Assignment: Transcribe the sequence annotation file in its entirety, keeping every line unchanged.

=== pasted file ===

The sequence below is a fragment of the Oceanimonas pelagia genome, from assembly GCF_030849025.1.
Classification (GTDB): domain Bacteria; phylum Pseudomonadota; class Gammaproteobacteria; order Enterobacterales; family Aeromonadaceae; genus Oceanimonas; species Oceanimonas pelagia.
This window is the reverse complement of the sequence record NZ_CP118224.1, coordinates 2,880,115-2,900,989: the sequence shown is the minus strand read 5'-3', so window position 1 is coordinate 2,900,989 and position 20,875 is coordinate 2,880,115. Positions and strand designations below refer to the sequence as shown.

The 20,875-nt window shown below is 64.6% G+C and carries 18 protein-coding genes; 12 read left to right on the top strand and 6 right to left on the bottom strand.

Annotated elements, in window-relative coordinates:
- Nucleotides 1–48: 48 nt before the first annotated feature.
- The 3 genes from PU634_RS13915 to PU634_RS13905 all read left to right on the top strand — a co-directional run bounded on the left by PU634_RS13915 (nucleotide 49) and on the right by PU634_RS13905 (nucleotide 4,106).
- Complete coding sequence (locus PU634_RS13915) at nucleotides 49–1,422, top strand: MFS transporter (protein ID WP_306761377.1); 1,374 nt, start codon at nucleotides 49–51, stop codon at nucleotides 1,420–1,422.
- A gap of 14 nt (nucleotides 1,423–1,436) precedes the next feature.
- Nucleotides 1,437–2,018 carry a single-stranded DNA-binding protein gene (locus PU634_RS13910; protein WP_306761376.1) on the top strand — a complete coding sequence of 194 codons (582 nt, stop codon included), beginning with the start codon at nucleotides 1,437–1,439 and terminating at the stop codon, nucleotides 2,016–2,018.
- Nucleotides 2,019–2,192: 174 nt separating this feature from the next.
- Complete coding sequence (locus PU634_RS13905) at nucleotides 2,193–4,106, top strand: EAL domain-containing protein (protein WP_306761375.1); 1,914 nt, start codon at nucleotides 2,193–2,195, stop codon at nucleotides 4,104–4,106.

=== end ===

The sequence below is a fragment of the Oceanimonas pelagia genome, from assembly GCF_030849025.1.
Classification (GTDB): domain Bacteria; phylum Pseudomonadota; class Gammaproteobacteria; order Enterobacterales; family Aeromonadaceae; genus Oceanimonas; species Oceanimonas pelagia.
This window is the reverse complement of the sequence record NZ_CP118224.1, coordinates 2,880,115-2,900,989: the sequence shown is the minus strand read 5'-3', so window position 1 is coordinate 2,900,989 and position 20,875 is coordinate 2,880,115. Positions and strand designations below refer to the sequence as shown.

The 20,875-nt window shown below is 64.6% G+C and carries 18 protein-coding genes; 12 read left to right on the top strand and 6 right to left on the bottom strand.

Annotated elements, in window-relative coordinates:
- Nucleotides 1–48: 48 nt before the first annotated feature.
- The 3 genes from PU634_RS13915 to PU634_RS13905 all read left to right on the top strand — a co-directional run bounded on the left by PU634_RS13915 (nucleotide 49) and on the right by PU634_RS13905 (nucleotide 4,106).
- Complete coding sequence (locus PU634_RS13915) at nucleotides 49–1,422, top strand: MFS transporter (protein ID WP_306761377.1); 1,374 nt, start codon at nucleotides 49–51, stop codon at nucleotides 1,420–1,422.
- A gap of 14 nt (nucleotides 1,423–1,436) precedes the next feature.
- Nucleotides 1,437–2,018 carry a single-stranded DNA-binding protein gene (locus PU634_RS13910; protein WP_306761376.1) on the top strand — a complete coding sequence of 194 codons (582 nt, stop codon included), beginning with the start codon at nucleotides 1,437–1,439 and terminating at the stop codon, nucleotides 2,016–2,018.
- Nucleotides 2,019–2,192: 174 nt separating this feature from the next.
- Complete coding sequence (locus PU634_RS13905) at nucleotides 2,193–4,106, top strand: EAL domain-containing protein (protein WP_306761375.1); 1,914 nt, start codon at nucleotides 2,193–2,195, stop codon at nucleotides 4,104–4,106.